BMW M2 CS Rumored to Arrive in 2020

Matt Posky
by Matt Posky

With BMW’s M2 Competition coming aboard to succeed the well-respected M2, shaving a quarter of a second off its 0-to-60 time in the process, we figured the brand would put the model on the back burner for a while. However, earlier this week an M2 test mule was spied on the Nürburgring by Motor1.

The outlet surmised that this was likely a prototype for a high performance CS or CLS variant, but we remained uncertain. For all we knew BMW was simply testing new pieces from its performance parts catalog and felt the need to disguise them with some body-colored tape. Then, a few days later, rumors emerged that a production date had already been set for the M2 CS.

Citing inside sources, BMWBlog claims the German automaker has already set its sights on March 2020 for an assembly kickoff. It also said the car seen in Nürburg was indeed a CS mule. Equipped with huge calipers, larger rotors, a new spoiler, front splitter, and some very lightweight-looking wheels, the model appears to be serious business.

Previous rumors suggested an M2 CS could be ready for America by 2020, with the rest of the world getting an even more hardcore CLS variant the following year. However, the blog made no mention of the CSL — suggesting that the CS could be all BMW has planned at the moment. Production is expected to be limited; we wouldn’t expect more than a couple thousand examples. Of course, nothing has been confirmed by the manufacturer, and a lot can happen in a year and a half.

[Image: BMW]

Matt Posky
Matt Posky

A staunch consumer advocate tracking industry trends and regulation. Before joining TTAC, Matt spent a decade working for marketing and research firms based in NYC. Clients included several of the world’s largest automakers, global tire brands, and aftermarket part suppliers. Dissatisfied with the corporate world and resentful of having to wear suits everyday, he pivoted to writing about cars. Since then, that man has become an ardent supporter of the right-to-repair movement, been interviewed on the auto industry by national radio broadcasts, driven more rental cars than anyone ever should, participated in amateur rallying events, and received the requisite minimum training as sanctioned by the SCCA. Handy with a wrench, Matt grew up surrounded by Detroit auto workers and managed to get a pizza delivery job before he was legally eligible. He later found himself driving box trucks through Manhattan, guaranteeing future sympathy for actual truckers. He continues to conduct research pertaining to the automotive sector as an independent contractor and has since moved back to his native Michigan, closer to where the cars are born. A contrarian, Matt claims to prefer understeer — stating that front and all-wheel drive vehicles cater best to his driving style.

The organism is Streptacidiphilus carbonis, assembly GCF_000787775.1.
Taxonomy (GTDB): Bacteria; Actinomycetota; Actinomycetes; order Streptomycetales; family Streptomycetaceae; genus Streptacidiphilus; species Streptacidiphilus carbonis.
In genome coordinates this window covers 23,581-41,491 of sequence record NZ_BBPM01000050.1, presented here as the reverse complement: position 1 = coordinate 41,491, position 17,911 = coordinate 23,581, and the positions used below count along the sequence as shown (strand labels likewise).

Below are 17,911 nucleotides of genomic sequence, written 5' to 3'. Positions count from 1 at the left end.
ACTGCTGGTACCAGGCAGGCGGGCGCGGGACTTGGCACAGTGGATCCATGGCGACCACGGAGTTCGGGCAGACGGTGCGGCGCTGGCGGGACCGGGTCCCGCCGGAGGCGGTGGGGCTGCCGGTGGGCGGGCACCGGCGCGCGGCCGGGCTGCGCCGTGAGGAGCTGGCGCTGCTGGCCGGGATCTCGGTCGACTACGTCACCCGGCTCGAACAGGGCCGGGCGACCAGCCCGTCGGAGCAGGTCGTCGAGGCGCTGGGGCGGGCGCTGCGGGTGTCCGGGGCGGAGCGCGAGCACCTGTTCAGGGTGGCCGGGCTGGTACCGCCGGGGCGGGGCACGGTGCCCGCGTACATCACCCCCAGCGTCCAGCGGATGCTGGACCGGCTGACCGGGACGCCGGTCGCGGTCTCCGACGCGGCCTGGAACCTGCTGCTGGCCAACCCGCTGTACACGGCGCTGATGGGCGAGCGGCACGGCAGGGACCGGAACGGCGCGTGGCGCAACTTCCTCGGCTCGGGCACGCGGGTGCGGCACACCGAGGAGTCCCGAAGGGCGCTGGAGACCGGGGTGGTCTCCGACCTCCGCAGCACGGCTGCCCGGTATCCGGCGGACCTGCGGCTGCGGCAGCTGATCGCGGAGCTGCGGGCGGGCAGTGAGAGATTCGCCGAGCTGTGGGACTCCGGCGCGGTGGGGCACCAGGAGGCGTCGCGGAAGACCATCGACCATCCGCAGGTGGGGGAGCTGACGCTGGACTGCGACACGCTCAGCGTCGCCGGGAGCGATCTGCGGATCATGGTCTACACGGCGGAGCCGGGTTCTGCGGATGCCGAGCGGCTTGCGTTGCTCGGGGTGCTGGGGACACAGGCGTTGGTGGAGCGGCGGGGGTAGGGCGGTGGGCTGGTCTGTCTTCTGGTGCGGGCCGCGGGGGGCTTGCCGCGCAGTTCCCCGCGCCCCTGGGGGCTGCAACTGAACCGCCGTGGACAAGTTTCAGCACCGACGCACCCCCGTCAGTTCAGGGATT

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  • Boff Boff on Oct 12, 2018

    Haha I recently read a long thread on an M2 forum (shortened considerably by various deleted posts and bannings) where an M2 owner was rending himself because after waiting his whole life for his dream car (the M2) and finally purchasing a 2018 model, the next week BMW announced the M2 Competition. He seemed to feel he is entitled to BMW telling him their future product plans to ensure he gets the hottest model. I hope this d-bag knuckled under and took a loss on his M2 so he could upgrade to the M2 Competition!

    • NG5 NG5 on Oct 12, 2018

      Haha. It is not a ringing endorsement of the car if buyers are immediately disappointed by a idea of future version they heard about.

  • Tele Vision Tele Vision on Oct 12, 2018

    All of the best BMWs have already been built, IMHO. My friend had a 2006 M5 that he'd bought because I'd purchased a 2007 CTS-V. That BMW had a bespoke 5.0L V-10 that churned out 100 more horsepower than my 6.0L V8 does ( with less torque, obviously ). The BMW was able to clear 200 MPH with a mere 100 HP advantage, whereas my car hits a wall at 163 MPH, apparently. That's aerodynamics and design for you! It would seem that those heady days of fantastic engines are gone at BMW - and more's the pity.